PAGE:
Is Nokia’s first Windows Phone enough to revive the Once Mighty Finn’s smartphone fortunes, asks’s Natasha Lomas.

On Wednesday a super excitable Nokia exec team unveiled its first smartphone running Microsoft’s mobile OS. It was the biggest day for the mobile maker since its Finnish leader Olli-Pekka Kallasvuo was replaced last year by the first non-Finn in Nokia’s long history.

Nokia’s hopes for its smartphone revival rest on Windows Phone. Thanks to CEO Stephen Elop’s decision to abandon the company’s homegrown mobile OS efforts to hitch a ride on Microsoft’s platform, Nokia and Microsoft are joined at the mobile hip.

A Finn-less tag team of execs were marshalled for yesterday’s big announcement, including a Canadian, an Australian, an Indian and at least one American. Two were former Microsoft execs. Elop – one of the ex-Microsoft workers – made a show of running on stage to make his contributions, with the eagerness of a puppy.

One exec danced, another sighed with emotion, and Kevin Shields, senior VP of program and product management for the smart device at Nokia, screamed “AWWWWWWWWWWEEEEEEEESSSSSSSSSSSSOOOOOOOOOOMMMMMMMMMEEEEEEEE” with such blood-curdling violence I thought Microsoft CEO Steve Ballmer had been hidden inside a Nokia man-suit and was clawing his way out.

Nokia Lumia 800

The Lumia 800: Is it different enough to stand out in the Windows Phone crowd? Photo: Nokia

And that was just the Lumia foreplay. The climax of Nokia’s presentations was the unveiling of an oxymoronic marketing slogan – over-egged to match the exuberance of Elop and co: ‘The Amazing Everyday’.

Elop said Nokia’s aspiration with Lumia – beyond the obvious but unspoken aspiration of selling truckloads of Lumias to steal back market share from Android and iOS – is to “help people upgrade an ordinary moment into an exciting one”.

In the case of Lumia, Nokia stands accused of trying to do just that – trying to manufacture excitement for a product that could be described as just another Windows Phone.

Why ‘just another’? Because Microsoft tightly controls the look and feel of its mobile platform – vetoing customisation of the OS using proprietary skins, as well as stipulating minimum hardware specifications such as the three buttons on the front of every Windows Phone device. It also encourages developers to adopt its Metro interface style – so even third-party Windows Phone apps can come dressed in a Windows Phone uniform.

All this makes Windows Phones rather samey, regardless of whether its user has an HTC, LG or Samsung device in their pocket.

So when Nokia signed up to Microsoft’s OS, the question on everyone’s lips was how would Nokia differentiate its devices? What could it do to convince mobile users to buy a Nokia Windows Phone instead of A N Other Windows Phone?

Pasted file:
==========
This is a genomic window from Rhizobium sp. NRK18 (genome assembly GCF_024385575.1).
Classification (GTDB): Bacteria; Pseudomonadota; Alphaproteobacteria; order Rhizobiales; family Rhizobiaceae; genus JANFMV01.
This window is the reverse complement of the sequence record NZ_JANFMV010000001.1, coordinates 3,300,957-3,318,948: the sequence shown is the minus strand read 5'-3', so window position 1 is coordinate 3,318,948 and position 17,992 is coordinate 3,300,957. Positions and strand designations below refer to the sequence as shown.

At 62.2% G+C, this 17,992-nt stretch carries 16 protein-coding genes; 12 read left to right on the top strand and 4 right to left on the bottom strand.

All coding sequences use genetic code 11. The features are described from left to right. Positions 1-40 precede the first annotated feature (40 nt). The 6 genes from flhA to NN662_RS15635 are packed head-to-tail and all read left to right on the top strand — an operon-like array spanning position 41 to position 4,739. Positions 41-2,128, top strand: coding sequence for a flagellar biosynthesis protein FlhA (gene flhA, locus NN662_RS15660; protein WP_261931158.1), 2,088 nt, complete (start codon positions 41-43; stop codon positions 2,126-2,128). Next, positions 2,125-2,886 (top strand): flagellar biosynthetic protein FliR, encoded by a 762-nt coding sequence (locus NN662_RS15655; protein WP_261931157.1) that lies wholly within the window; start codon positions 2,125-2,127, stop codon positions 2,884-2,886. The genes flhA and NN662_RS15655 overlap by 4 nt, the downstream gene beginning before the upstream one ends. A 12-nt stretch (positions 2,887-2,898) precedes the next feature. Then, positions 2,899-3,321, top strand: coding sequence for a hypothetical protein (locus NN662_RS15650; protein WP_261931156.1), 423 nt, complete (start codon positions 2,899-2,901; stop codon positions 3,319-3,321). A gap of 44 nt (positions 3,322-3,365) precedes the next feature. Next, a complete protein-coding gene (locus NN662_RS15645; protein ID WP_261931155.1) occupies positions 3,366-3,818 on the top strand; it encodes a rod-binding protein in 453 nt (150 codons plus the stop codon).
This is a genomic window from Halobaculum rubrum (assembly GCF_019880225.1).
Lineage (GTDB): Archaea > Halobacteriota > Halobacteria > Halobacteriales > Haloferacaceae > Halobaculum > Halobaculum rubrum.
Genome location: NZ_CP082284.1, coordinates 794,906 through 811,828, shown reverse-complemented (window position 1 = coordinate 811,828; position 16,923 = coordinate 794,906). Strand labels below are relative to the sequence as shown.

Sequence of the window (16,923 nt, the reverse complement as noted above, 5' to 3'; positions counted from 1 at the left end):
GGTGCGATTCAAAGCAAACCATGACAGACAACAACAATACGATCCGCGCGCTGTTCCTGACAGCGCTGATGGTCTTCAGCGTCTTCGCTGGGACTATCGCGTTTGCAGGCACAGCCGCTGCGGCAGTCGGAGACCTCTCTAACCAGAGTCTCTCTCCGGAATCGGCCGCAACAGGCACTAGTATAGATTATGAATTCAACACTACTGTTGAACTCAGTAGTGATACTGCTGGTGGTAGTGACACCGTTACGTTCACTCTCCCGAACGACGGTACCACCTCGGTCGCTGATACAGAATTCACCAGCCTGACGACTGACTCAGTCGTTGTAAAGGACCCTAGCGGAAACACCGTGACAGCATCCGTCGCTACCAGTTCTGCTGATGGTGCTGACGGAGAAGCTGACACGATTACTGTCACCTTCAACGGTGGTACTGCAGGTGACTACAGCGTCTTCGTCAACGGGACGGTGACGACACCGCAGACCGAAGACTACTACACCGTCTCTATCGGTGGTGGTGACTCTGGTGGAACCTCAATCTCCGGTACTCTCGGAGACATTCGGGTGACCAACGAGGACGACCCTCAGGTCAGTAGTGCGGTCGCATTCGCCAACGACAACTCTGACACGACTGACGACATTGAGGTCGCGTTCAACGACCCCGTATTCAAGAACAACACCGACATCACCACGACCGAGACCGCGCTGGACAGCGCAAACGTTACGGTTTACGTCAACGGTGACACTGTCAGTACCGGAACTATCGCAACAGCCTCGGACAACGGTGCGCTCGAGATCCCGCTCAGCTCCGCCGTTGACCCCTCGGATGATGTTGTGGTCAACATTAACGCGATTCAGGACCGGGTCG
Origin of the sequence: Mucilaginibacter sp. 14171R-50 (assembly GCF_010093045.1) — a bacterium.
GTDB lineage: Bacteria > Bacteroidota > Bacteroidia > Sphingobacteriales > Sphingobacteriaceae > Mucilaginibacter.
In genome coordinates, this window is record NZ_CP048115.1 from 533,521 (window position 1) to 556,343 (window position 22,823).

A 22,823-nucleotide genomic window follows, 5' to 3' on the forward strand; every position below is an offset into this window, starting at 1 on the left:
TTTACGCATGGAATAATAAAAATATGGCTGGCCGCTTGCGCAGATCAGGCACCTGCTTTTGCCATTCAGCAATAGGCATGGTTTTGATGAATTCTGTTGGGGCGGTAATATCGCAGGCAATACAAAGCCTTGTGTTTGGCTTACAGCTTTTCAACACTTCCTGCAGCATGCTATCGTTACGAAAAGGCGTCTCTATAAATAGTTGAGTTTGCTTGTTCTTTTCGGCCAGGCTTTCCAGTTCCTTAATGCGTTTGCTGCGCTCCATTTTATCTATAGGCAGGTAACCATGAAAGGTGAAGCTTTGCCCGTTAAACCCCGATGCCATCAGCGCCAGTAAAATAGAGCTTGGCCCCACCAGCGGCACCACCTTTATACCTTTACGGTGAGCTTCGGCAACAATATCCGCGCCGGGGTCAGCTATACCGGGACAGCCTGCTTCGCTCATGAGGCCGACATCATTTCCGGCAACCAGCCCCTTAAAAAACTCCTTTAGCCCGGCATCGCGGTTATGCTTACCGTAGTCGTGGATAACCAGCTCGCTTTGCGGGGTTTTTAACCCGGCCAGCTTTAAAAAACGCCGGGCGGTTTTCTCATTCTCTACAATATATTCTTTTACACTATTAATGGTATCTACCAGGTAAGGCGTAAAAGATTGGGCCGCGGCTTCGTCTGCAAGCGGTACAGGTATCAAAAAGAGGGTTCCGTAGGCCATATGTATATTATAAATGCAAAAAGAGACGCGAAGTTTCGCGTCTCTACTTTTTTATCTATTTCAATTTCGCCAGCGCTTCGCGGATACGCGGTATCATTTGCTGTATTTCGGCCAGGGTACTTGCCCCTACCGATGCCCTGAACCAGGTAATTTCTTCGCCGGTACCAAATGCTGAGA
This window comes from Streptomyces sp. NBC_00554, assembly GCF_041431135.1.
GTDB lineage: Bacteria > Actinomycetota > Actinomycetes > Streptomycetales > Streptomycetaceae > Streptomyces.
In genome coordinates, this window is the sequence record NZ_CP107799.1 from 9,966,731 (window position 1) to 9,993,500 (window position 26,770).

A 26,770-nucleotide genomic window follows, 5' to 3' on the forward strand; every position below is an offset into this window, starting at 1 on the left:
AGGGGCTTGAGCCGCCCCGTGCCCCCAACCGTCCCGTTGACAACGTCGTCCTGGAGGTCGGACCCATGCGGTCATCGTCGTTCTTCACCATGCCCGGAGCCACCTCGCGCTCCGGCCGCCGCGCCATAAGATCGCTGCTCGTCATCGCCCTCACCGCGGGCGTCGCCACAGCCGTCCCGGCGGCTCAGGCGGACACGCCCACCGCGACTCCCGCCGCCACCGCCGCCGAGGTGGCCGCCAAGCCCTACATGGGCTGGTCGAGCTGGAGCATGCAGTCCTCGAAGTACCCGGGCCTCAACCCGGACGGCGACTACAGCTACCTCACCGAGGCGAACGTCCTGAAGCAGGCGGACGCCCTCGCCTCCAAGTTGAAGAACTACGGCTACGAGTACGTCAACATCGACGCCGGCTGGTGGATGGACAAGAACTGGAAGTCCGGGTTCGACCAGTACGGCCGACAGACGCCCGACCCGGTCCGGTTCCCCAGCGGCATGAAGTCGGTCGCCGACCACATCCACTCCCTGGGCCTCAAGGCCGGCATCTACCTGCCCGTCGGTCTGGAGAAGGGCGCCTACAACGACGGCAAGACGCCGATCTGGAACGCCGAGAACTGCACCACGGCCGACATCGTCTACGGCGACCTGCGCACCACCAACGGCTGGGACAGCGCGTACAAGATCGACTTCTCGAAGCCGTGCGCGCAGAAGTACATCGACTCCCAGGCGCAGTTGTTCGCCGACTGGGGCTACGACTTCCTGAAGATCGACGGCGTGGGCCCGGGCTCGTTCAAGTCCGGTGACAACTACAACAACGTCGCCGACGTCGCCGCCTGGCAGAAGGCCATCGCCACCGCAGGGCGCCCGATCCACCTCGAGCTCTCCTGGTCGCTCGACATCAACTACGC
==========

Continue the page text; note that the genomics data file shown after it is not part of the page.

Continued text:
At Nokia World this week, Elop’s answer to the differentiation question was clearly incomplete: a selection of apps such as the free Nokia Drive sat-nav app, Mix Radio – free streaming music mixes, and a sports app in partnership with ESPN that would have feature sets exclusive to Nokia Windows Phones.

It’s a start, say analysts, but Nokia will need to…

Stephen Elop announcing the Lumia 800 at Nokia World

Stephen Elop announcing the Nokia Lumia 800 at Nokia WorldPhoto: Natasha Lomas/

…do more in future to make sure it stands out. “Today Nokia proved it can execute,” tweeted Gartner analyst Carolina Milanesi. “Now it needs to keep the work up and deliver a more differentiated experience with the next version of the OS.”

None of these apps are “standout features” on their own, added Ovum’s Nick Dillon in a blog post.

By far the biggest differentiator is the Lumia 800’s iPod-Nano-esque hardware, albeit identical in looks to Nokia’s N9 MeeGo handset.

Independent analyst Ian Fogg described the Lumia 800 as a “strongly differentiated industrial design” and “the most outstanding example of phone industrial design to arrive in 2011, bar none, Apple included”.

But Fogg also reckons Nokia hasn’t yet proved it can differentiate software-wise, under the Windows Phone umbrella, noting in a blog post: “These initial products have only light Nokia-specific adjustments.”

Does the Lumia 800 illuminate a bright future for Nokia under Windows Phone? It’s too soon to say.

Nokia has previously recognised the risk of its brand identity being eroded by Windows Phone – and that risk remains. Beneath the flashy exterior, the Lumia is still a Windows Phone, almost exactly like any other Windows Phone – none of which have been selling very well.

Lee Williams, the former executive director of the (former) Symbian Foundation, summed up his thoughts on the Nokia Lumia in a tweet: “Lumia is Nokia’s new sub brand,” he wrote. “Marginalising their 2nd most valuable property.”

He also pointed out that Lumia is slang for ‘prostitute’ in Spanish – something Elop and co did not flag up in their presentations. Lumia, Elop insisted, means ‘light’ – and ‘new hope’ for Nokia.

As a metaphor, prostitution has especially uncomfortable connotations for Nokia. By abandoning its own OS efforts in favour of Microsoft’s, the Once Mighty Finn risks becoming the Minority Finn: a mere vessel serving Microsoft’s ends at the expense of its own, and working itself into a position where it lacks the autonomy to control its own destiny.

So while Nokia’s long-term prospects under the Windows Phone umbrella remain uncertain – it’s still entirely possible to envisage a Microsoft buyout in the Finn’s future.